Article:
SeaGlass Marbles - How Do They End Up On a Beach?

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Pictured: Each of these true, ocean tumbled sea glass marbles were picked up from along Pacific Ocean and Caribbean beaches. Rugged and rocky shores usually tumble sea glass quite nicely. But why were marbles found along the shore? How did they get there? What were they used for originally and why, so many decades later could they be found rolling around a beach? For the avid sea glass collector, a true historic sea marble is a "holy grail" find.

HOW DO MARBLES END UP ON THE BEACH? There are several theories about why historic marbles may still occasionally wash up on the shore.

Reason #1: In the late 1800's an inventor named Hiram Codd from England designed a glass beverage bottle that used a marble as the stopper. The Japanese glass Remune bottle was also sealed-up with a marble. These two bottle styles were used in the US and around the world and likely account for a great many of the beach marbles that have been found (and can very occasionally still be found) along shores around the world. When a bottle was discarded, often into the sea, the bottle would break against the rocky shore and the marble might stay intact and tumble for years. The most common color of these widely produced bottle stopper marbles is a soft, seafoam green color.

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          A Frosty Codd Marble Stopper

Reason #2: Historically and even today, cargo ships for example were loaded with heavy items to help provide ballast. Some folks have surmised that perhaps marbles may have provided this weight inexpensively and effectively. Here's what we know...

In parts of the world where the tides can move fast and the inlets can be narrow, ballast is key to keeping a sailing vessel upright and true. It reminds me of the white water rafting trips my family goes on down the remote Hell's Canyon in Idaho's back-country. The heavier, more weighted-down boats fare much better in the turbulent rapids than the lighter rafts. It makes sense then that seafaring vessels along the ocean's rough shorelines and strong tides would use ballast weight to help with navigability.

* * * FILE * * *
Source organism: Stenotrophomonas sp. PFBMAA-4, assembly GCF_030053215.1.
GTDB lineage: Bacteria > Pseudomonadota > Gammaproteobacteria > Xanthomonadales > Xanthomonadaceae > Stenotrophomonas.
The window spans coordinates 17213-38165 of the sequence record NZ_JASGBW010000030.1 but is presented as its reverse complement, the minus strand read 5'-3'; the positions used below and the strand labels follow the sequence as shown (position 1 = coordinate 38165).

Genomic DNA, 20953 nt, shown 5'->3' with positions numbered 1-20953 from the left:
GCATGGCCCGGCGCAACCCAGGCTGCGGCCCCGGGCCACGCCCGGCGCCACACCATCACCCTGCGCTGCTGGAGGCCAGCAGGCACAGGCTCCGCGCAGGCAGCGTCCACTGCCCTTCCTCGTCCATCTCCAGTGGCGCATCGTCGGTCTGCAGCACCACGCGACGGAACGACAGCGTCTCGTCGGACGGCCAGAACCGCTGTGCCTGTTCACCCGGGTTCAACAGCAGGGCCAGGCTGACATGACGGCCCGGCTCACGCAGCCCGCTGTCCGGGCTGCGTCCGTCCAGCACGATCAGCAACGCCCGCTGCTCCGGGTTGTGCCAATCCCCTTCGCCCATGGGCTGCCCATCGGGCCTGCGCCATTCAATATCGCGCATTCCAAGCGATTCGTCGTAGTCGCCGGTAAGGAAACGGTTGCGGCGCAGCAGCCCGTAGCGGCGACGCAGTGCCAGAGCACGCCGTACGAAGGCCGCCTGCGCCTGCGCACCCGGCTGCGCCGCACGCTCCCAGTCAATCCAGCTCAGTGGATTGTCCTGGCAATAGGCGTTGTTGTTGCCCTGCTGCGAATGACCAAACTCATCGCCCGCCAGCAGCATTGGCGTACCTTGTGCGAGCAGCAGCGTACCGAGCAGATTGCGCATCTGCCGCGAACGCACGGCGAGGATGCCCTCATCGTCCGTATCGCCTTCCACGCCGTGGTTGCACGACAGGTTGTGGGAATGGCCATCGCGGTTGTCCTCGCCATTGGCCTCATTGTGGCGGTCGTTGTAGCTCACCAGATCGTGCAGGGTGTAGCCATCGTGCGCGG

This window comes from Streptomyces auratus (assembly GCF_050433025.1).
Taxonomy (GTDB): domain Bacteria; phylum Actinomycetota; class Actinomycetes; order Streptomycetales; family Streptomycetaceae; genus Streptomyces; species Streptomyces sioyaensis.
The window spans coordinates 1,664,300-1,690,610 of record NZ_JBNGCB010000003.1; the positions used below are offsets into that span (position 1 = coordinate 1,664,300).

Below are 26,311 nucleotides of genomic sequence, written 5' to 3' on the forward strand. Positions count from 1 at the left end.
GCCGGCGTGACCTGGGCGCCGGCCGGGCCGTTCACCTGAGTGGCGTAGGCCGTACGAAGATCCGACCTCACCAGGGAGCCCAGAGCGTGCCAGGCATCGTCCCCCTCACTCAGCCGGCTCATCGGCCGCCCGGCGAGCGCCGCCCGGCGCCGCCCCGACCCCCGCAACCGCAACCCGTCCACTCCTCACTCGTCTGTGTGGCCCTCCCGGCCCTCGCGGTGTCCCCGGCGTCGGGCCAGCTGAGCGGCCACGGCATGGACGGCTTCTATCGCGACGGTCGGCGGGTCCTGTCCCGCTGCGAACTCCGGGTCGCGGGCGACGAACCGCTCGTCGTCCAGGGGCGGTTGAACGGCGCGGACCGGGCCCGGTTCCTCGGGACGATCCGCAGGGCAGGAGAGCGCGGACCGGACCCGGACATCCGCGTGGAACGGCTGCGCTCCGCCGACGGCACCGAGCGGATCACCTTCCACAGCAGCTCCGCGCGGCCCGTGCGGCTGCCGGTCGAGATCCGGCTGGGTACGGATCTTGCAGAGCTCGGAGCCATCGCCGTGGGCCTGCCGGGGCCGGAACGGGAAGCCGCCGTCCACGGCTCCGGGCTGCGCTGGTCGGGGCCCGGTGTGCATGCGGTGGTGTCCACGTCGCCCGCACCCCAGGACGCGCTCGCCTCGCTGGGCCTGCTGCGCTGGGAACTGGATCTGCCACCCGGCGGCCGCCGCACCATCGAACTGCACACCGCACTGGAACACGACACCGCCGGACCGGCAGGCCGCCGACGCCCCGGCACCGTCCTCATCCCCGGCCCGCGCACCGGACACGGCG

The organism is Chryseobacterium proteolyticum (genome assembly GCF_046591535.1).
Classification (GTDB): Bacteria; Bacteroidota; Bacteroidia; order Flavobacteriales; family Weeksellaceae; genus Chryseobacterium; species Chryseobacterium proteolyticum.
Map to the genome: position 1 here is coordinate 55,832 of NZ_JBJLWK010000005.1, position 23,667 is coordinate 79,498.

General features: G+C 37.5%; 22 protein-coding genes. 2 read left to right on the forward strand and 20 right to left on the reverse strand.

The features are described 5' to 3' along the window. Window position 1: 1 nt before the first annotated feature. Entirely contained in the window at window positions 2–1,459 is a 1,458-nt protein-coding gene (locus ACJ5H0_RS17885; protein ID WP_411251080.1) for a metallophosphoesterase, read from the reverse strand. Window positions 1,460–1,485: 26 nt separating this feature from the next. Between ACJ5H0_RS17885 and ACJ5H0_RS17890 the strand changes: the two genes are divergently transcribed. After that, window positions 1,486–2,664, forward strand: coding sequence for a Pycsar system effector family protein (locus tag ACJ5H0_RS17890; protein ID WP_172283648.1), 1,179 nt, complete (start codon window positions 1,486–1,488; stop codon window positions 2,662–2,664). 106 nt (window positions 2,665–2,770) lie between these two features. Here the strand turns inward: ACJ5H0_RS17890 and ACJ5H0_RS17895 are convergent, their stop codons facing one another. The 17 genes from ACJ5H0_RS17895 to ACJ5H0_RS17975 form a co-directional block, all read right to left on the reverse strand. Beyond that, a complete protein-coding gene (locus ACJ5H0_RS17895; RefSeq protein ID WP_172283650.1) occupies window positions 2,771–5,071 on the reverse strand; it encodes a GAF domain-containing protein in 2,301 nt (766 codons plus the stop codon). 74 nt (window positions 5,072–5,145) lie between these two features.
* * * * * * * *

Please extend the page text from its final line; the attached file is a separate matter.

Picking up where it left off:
Should a vessel be smashed upon the rugged shore, the boxes or barrels of ballast material, usually sand or stones (called ballast stones) would surely be lost to the sea to tumble, churn and wash up on shore decades and even centuries later. Today at many shipwreck sites the only identifying material still left at the site are piles of out-of-the-ordinary looking ballast stones in a heap at the bottom of the sea floor. I have spoken at nautical events, interviewed with ship captains, lectured at museums, and grilled mud larking hobbyists about the viability of this theory. In addition there is a serious marble collecting community with some who believe that marbles on the beach are an indication of historic ballast material. The Marble Collectors Society of America says that "Clay marbles were made in both Germany and the US. It has been reported that clay marbles were used as ballast in the keels of ships that sailed to America from Germany and then were removed and sold in the US".

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          A Wild Journey For This Pitted Beauty

In the book Collecting Antique Marbles, researcher Paul Baumand states in a section on stone and limestone marble mills, that the mills are first mentioned in old manuscripts dating to the early 1600's, and were operating along the border between Germany and Austria.... "The marble milling industry peaked in Bavaria between 1780 and 1790. A boom in exports in the 1780's caused an expansion in the industry. The main customers were northern England, Germany and Holland. Although the marble balls were exported primarily as toys, they were used for many other purposes as well. Sailing ships liked to use them as ballast. The balls had one great advantage over sand; the balls could be sold. In this manner, marbles made their way from Bavaria to East and West Indies. During the 1780's Bavaria was exporting up to 1,000 "hundredweights" (a hundredweight is approximately 10,000 marbles)." Source: Gartley and Karsgaden - 1998